Summer Bass Fishing Tips

Summer Bass Fishing Tips
The hot weather of summer can make bass fishing tough as the fish look to avoid the heat much the same way people do. Knowing where to look for bass and when to do so is a major part of an angler's success during the summer months. Shade, current and timing are three important factors that come into play when the summer heat is on.


Bass want to stay out of the direct sunlight as much as possible when the temperatures are soaring. This means that bass will flock to cover provided from such objects as docks, bridges, heavy weed beds, lily pads on the surface and trees along the river banks. Find shade and you will more than likely be able to locate bass enjoying it. Cast as close to possible to docks and along the banks where trees hang down. Throw Texas rigged plastic worms onto and near lily pads and be prepared for a strike as they settle down through the vegetation towards the bottom. In hot conditions, the edges of weed beds will contain the more lively bass. Remember that bass will be less likely to want to have to exert themselves for a meal; slow down your retrieve of your bait.


Go fishing for bass in the local rivers and creeks when the summer heat becomes intense. Stay clear of the ponds and lakes as the bass there will tend to be more lethargic. The reason is that bodies of water such as lakes will have a much lower level of oxygen than a river, due to the fact that the current in a river churns the water up and keeps it oxygenated. Even a river that has lowered water levels resulting from heat and a lack of rain will produce bass, especially smallmouth bass. The ideal way to fish for them is to wear old sneakers and shorts and go in the water after them. This gives you access to the entire waterway and allows you to cast to the spots that will hold bass, such as under trees, near sunken logs, where fast water flows into slower water, and into the deeper pools.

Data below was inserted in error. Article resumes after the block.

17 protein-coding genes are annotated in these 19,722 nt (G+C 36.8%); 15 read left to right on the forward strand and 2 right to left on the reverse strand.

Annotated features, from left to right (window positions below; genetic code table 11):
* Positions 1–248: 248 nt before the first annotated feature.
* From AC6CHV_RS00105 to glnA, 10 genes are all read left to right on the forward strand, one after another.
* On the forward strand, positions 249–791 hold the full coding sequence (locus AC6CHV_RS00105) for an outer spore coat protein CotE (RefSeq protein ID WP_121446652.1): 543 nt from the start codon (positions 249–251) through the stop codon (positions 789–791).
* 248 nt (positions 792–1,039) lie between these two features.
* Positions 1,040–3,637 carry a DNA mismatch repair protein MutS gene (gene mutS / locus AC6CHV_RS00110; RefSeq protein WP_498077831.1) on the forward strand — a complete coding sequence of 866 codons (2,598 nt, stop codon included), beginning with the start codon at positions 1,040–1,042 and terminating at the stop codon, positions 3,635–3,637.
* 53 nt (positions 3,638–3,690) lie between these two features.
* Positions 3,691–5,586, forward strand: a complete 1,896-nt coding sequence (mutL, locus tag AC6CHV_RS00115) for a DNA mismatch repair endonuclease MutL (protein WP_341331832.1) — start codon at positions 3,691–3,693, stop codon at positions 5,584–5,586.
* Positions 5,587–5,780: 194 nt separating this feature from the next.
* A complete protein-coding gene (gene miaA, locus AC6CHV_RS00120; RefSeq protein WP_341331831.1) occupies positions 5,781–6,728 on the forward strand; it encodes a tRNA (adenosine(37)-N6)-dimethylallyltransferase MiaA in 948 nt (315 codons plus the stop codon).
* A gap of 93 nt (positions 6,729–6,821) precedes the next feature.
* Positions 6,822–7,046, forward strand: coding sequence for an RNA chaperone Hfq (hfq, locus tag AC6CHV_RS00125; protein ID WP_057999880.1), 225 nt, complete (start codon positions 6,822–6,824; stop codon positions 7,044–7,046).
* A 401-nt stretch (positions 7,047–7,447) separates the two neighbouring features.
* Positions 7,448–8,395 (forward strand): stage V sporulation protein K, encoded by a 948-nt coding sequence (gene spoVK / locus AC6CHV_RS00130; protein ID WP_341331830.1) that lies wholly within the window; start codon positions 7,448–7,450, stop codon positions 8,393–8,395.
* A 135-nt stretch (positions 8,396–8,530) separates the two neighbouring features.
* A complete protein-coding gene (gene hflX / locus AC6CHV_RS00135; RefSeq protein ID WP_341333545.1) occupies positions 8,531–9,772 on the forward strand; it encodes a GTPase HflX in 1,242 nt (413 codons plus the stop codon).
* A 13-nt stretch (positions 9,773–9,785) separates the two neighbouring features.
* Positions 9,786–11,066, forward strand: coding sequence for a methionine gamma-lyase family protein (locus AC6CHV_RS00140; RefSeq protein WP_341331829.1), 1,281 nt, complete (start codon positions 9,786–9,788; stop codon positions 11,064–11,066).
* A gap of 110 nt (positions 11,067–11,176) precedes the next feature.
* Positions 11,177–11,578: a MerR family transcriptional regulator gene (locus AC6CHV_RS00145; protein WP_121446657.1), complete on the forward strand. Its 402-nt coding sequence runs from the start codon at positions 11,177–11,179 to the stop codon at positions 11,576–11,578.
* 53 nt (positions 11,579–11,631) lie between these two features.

The best times to fish for bass in the summer are at dawn and dusk, as well as at night. The sun has not yet begun to provide scorching heat in the early morning and as it sets its effects are much less than during the peak daylight hours. At night bass will begin to become more active as the water temperatures cool down. The majority of human activity that can spook bass such as swimming, boating and jet skiing ceases at night, so bass will be more apt to be on the move looking to feed. Bass have the ability to look up and see topwater lures at nighttime and a slowly reeled in lure such as a buzzbait, which creates some commotion as it is brought in, will attract hungry bass.

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